GK Butterfield blasts Donald Trump's nominee for Federal judgeship

Thomas Farr is the last person who should be donning that robe:

“I’m disappointed that President Trump nominated a lawyer who has been at the forefront of defending the North Carolina Republican legislature as it has repeatedly engaged in political gerrymandering of state legislative and congressional district boundaries and has passed regressive voting laws that had the intended effect of diluting the voting rights of minority groups,” Butterfield said.

“I urge the United States Senate to carefully scrutinize the record of Thomas Farr and determine if he can impartially serve as a judge in cases involving voting and civil rights,” Butterfield said.

This development, on top of the Republicans' sustained refusal to approve African-American judicial appointees, sends a clear message the GOP is intent upon suppressing the rights of NC's minority populations in whatever way it can. It's unconscionable and unforgivable, and it needs to be a core campaign issue in both 2018 and in Thom Tillis' re-election bid in 2020. If we don't push back harder, Republicans will continue to stifle the voices of those who are already widely ignored by the majority of NC's citizens.

Saturday News: Politicizing education

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JUDGES RULE IN FAVOR OF LAW SHIFTING POWERS TO MARK JOHNSON: The three judges sided with Superintendent Mark Johnson, ruling the board failed to provide the proof needed to strike down the General Assembly's law last December giving him more control over day-to-day operations. The law in part also let Johnson administer some education funds, oversee charter schools and hire senior-level aides. The law, approved by the GOP-controlled legislature just before Johnson — also a Republican — took office, was the latest pull in a decades-long tug of war over the balance of power between the superintendent and the board, whose voting members are appointed by the governor. Democratic Gov. Roy Cooper also was about to take office when the law was approved.
http://www.wral.com/judges-side-with-new-law-superintendent-over-school-powers/16820471/

Harry Brown's blatant hypocrisy over "concern" for the military

He'll use them as an excuse to ban wind farms, but when they actually need something, Brown is out to lunch:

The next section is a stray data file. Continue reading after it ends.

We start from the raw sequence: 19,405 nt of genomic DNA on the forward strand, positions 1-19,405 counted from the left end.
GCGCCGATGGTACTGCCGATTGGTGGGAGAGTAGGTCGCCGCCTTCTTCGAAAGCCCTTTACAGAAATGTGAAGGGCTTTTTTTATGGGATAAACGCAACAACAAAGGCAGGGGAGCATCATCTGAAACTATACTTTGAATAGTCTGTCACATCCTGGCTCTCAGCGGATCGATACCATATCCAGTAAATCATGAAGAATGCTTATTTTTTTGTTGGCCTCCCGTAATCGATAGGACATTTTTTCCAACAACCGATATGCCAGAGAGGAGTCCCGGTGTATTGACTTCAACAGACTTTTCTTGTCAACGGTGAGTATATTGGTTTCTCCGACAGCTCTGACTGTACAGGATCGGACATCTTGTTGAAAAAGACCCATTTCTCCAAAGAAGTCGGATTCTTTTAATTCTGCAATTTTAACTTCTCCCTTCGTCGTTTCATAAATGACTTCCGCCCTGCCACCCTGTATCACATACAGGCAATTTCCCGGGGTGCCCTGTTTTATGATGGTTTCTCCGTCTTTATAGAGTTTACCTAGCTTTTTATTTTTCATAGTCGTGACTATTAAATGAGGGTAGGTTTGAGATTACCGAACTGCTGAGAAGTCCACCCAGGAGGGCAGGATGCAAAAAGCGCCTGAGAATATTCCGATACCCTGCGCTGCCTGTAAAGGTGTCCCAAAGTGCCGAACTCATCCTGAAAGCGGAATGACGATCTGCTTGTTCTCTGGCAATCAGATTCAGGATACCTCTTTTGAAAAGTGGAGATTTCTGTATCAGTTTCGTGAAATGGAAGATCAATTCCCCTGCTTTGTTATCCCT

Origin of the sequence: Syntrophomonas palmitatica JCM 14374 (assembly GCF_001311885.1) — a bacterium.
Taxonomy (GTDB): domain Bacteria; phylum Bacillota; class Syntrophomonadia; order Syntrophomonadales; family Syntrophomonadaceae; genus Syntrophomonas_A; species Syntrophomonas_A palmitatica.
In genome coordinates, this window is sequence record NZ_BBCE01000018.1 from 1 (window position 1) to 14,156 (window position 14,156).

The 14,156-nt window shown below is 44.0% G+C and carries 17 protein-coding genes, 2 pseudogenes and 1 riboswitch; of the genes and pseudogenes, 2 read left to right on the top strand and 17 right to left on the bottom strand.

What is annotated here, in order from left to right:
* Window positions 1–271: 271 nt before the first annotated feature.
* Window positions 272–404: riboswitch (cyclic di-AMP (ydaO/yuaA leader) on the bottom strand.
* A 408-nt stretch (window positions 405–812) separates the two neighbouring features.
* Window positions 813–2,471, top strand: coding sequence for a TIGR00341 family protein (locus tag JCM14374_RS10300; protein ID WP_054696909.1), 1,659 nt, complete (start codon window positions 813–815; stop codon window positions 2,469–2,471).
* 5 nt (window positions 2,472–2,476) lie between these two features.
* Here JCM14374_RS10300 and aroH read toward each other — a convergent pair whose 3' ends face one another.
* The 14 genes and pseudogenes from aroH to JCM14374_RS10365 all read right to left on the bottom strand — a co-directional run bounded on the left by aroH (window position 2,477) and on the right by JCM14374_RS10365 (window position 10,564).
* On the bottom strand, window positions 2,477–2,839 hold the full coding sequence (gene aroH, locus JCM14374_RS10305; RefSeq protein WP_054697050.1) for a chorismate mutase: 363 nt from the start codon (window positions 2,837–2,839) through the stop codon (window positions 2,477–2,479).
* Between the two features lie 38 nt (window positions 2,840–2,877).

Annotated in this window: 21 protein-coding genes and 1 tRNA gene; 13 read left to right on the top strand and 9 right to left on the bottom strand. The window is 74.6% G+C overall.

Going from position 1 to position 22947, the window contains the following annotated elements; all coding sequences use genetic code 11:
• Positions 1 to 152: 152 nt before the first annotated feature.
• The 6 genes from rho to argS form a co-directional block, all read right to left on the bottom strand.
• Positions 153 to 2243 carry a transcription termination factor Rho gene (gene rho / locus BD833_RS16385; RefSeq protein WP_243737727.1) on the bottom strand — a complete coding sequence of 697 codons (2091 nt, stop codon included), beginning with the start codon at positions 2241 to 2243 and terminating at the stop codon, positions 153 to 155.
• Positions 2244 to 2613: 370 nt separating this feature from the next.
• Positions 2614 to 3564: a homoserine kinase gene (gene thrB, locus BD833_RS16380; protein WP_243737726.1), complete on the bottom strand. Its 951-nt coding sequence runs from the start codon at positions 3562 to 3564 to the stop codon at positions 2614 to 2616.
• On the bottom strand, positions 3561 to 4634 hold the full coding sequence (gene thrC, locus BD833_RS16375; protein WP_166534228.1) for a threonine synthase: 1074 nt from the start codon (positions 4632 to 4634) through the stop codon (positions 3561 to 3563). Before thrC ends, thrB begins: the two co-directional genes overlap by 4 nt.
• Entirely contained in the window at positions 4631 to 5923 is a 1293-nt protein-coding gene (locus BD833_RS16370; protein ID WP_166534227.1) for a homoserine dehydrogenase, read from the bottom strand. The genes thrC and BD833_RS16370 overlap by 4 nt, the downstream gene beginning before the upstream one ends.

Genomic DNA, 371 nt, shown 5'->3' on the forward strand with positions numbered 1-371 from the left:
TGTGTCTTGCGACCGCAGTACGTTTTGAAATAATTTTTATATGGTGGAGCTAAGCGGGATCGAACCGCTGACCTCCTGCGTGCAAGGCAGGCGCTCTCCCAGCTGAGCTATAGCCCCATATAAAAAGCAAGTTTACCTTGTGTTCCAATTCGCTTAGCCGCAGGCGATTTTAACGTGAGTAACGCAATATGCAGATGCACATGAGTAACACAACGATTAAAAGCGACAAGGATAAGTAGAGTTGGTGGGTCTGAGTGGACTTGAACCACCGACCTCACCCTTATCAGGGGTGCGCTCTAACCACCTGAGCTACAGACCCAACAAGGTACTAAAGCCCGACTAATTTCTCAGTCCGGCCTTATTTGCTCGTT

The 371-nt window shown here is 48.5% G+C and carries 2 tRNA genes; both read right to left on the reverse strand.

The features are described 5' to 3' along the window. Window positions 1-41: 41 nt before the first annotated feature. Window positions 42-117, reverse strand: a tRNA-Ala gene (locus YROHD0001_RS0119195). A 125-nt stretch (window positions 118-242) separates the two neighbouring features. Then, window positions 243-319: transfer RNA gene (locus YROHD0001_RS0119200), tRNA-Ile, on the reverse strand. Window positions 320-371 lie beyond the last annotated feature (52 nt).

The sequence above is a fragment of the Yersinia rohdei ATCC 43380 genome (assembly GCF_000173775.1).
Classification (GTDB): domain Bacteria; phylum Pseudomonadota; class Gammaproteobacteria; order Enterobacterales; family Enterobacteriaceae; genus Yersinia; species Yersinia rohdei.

Legislative leaders talked often this session about the importance of protecting the state's military bases. But their final budget appears to have omitted matching funds for a $9.2 million federal grant for that purpose. Under the DOD's new "Sentinel Landscapes" initiative, the federal grant money would be used in 33 counties in eastern North Carolina to preserve farmland and wilderness around military bases and the Dare County bombing range, as well as along low-level flight training paths.

Wasn't the core of Brown's arguments about Wind Energy projects about potentially blocking flight paths? And here he has an opportunity to leverage Federal funds to do just that, reserve land along those paths so nothing would impair them, and Harry Brown couldn't care less. You won't find a better example of hypocrisy than that, and when confronted with it, Brown reverts to the tried-and-true Republican default position: Bald-faced lies:

Friday News: Trumpcare redux

VERY FEW CHANGES MADE TO SENATE'S UNPOPULAR HEALTHCARE BILL: Even with the changes, the legislation still would slash funding for Medicaid, the national insurance program for the poor and disabled, by phasing out the ACA’s Medicaid expansion and imposing spending limits that move the program from an open-ended entitlement to one with capped benefits. In addition, the legislation would allow insurers to charge older people 5 times more than younger ones, defund Planned Parenthood and impose premium and deductible increases for low-income and poor people and those with pre-existing conditions. It also would cut health insurance to pay for $400 billion in tax cuts that mainly benefit wealthy individuals and corporations, while providing little assistance to the poor.
http://www.newsobserver.com/news/nation-world/article161166428.html

Next NC GOP voter suppression tactic: Referendum on Voter ID

Harking back to the Amendment One debacle:

“We believe the public support for voter ID is sufficient, that clarifying it in the North Carolina Constitution as a requirement is something the people would support,” Lewis said. “So I think that to mute future court challenges, you could certainly see that.” Some experts believe a voter ID requirement passed by the people could have a firmer footing in court.